If you keep everything because it has sentimental value and the thought of getting rid of anything makes you feel guilty, then you might have what professional organizer Melissa Picheny calls a curator's organization personality. A great first step to getting organized is to mentally prepare yourself for what lies ahead. Begin by walking into the room you want to organize. Take a mental inventory of what you see, and write down the way this room makes you feel. Then close your eyes and imagine what you want your new space to look like. Write down how the new vision makes you feel. Place this list in a prominent spot as a reminder of what's to come. If you stick to the process, you will reach your goals.
Your entry is a sneak peek into the rest of your home, so it's important to make it a functional space that also makes a statement. A home's entry tends to get cluttered on a daily basis with miscellaneous items and piles of mail. To combat the constant influx, make sure everything has a purpose. Organize it to handle daily in and out items creatively. Paint one wall with blackboard paint so you can leave reminder messages, or add fun hooks, such as a soup ladle, and shelves to keep your keys and other important items at your fingertips.
If your office is chaotic, it's more likely to become a dumping ground than a functional work space. Give your office a "space-lift" and you'll feel the difference immediately. Start by evaluating what you love or don't love about your current office. Next, get rid of furniture and miscellaneous items that are broken or on their last leg. Then, brighten up your space using paint and a colorful rug. Finally, find useful objects -- such as file folders and desk accessories -- that speak to your personality to make even the most mundane tasks a little more fun. Creating an atmosphere that you feel comfortable working in will inspire and motivate you to get more accomplished.
The kitchen can be one of the easiest places to declutter. Start by opening up your pantry and going through your food items. Box up excess food that hasn't been opened and isn't expired, and take it to your local food shelter. Next, go through your tableware, pots and pans, and decorative kitchen accessories. Donate anything you aren't using regularly or don't love to your local Goodwill or Salvation Army. Giving makes the letting go a lot easier.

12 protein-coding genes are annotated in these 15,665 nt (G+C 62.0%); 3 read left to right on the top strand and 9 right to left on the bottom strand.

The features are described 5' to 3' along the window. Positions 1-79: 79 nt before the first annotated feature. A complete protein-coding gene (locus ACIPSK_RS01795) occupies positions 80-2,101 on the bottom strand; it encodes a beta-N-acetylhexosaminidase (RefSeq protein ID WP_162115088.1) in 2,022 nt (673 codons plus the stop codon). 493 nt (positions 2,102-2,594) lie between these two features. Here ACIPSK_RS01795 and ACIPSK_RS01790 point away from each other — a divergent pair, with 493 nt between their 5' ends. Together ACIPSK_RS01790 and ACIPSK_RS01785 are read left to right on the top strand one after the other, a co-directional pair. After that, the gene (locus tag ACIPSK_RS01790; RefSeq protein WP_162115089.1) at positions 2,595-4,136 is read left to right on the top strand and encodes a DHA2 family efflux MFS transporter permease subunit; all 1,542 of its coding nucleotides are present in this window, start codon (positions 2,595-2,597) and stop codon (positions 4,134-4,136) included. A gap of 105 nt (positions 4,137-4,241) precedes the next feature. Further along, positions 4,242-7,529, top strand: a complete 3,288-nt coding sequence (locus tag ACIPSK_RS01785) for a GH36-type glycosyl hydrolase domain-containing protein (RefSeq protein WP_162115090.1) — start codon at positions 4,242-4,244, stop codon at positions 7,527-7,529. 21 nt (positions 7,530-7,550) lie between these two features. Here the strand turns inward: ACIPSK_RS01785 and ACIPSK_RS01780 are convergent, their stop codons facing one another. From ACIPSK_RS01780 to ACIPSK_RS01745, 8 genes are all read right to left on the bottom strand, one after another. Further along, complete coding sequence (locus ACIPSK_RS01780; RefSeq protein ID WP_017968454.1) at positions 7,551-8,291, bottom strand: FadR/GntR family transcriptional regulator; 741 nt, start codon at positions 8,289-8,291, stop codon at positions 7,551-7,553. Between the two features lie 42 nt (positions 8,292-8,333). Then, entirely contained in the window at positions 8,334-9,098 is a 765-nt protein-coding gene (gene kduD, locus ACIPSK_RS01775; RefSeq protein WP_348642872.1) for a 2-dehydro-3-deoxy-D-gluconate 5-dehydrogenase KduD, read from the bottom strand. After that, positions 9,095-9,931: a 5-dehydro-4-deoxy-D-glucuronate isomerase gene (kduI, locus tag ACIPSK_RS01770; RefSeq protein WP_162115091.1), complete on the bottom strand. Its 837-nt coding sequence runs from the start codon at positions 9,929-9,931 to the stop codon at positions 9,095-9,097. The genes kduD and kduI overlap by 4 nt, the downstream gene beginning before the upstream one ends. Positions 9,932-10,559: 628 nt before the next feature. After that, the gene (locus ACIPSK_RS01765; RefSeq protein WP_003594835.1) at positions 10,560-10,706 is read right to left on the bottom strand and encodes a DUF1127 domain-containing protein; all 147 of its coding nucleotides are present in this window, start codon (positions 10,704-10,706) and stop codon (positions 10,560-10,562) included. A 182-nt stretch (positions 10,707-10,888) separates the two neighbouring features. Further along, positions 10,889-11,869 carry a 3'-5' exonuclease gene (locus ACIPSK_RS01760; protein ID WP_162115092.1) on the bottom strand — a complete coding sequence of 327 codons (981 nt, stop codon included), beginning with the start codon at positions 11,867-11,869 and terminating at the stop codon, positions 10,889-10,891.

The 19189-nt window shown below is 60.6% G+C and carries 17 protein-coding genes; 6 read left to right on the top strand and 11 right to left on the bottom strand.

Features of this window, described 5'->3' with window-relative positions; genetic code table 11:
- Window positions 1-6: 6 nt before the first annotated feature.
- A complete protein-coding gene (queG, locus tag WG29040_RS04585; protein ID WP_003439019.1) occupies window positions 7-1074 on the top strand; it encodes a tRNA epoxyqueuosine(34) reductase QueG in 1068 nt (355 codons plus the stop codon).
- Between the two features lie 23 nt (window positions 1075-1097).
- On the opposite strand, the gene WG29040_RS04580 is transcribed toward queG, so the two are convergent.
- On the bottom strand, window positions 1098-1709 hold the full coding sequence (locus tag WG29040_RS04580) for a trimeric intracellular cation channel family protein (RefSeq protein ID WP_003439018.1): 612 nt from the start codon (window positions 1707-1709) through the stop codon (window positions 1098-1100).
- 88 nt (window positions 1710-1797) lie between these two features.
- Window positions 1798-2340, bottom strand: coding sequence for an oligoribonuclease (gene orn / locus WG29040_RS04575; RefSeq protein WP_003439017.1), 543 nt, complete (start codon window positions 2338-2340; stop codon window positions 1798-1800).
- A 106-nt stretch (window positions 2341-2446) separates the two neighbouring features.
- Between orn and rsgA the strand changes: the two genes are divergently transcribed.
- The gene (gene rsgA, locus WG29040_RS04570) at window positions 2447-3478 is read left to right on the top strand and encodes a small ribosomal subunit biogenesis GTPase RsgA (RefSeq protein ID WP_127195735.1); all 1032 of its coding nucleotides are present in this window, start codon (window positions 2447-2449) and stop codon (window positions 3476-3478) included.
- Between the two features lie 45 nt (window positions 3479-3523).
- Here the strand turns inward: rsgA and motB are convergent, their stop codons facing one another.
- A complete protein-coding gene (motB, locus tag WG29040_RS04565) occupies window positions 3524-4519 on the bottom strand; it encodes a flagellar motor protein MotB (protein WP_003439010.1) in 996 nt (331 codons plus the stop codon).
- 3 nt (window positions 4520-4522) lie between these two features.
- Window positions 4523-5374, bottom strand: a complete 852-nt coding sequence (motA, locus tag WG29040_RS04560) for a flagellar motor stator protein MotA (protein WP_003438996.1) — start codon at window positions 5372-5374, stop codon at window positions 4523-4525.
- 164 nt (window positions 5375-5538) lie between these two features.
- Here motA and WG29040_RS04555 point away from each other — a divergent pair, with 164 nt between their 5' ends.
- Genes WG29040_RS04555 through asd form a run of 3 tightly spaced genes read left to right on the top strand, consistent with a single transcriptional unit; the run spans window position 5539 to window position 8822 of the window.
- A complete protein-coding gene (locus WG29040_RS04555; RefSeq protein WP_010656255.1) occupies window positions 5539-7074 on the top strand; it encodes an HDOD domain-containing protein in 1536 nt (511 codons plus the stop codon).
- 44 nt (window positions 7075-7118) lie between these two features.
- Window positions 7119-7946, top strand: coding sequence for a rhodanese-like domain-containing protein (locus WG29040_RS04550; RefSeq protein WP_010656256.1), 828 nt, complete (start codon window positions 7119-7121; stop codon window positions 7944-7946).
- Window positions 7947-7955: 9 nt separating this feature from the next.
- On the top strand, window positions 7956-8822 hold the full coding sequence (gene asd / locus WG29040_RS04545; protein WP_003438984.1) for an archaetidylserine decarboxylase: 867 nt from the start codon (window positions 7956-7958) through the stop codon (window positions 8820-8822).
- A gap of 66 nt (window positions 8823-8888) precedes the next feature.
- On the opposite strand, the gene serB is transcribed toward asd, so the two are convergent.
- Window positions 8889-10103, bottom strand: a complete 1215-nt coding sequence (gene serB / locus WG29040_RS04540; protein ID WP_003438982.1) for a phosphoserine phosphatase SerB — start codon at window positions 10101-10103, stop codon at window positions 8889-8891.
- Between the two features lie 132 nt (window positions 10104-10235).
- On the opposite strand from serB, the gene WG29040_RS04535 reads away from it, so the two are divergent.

Your bedroom should reflect your personal style. If you are using furniture that was passed down to you, make it your own by staining or painting it a new color or swapping out the drawer pulls. Don't let sentimentality bully you into keeping items that are just not you. If your hand-me-downs aren't working for you, then let go of them. Use the newfound space to make room for a piece that really speaks to you.
Organizing your closets is a great opportunity to take stock of how much stuff you own versus what you really use. Pull out all of the items in your bedroom closet and sort them into like categories, such as shirts, shoes, etc. Then pull out similar items stashed under beds, in a spare-bedroom closet, or in off-season storage. Once you have items in a single place, it's hard to ignore excess and duplication. How many pairs of black shoes do you have? How many cream sweaters? Now is the time to pare down what you own to what you need.
Just like food, medicines and cosmetics have a shelf life. Use the expiration dates to remove any emotion from the decision-making process -- toss anything that's past its prime. Sort through your towels while you're at it, discarding rough, torn, or stained ones or repurposing them as rags, to free up storage space for those you prefer to use.
Reign in an overabundance of artwork and memorabilia by setting boundaries. Capture the beauty of artwork in a few inches of space by loading a digital photo frame with images of favorite pieces. Then toss out the originals. Furthermore, create a memory box for each child. When the box is full, it's time to weed out items. This is a great way to let the passage of time make it easier to part with items.
Keep up your motivation for the organization process strong by finding ways to reward yourself for victories big and small. Every time you accomplish a goal, find a way to recognize it -- take a walk, eat a decadent piece of cake, or put money in a jar for a night out. Celebrating every step is a great way to keep moving forward.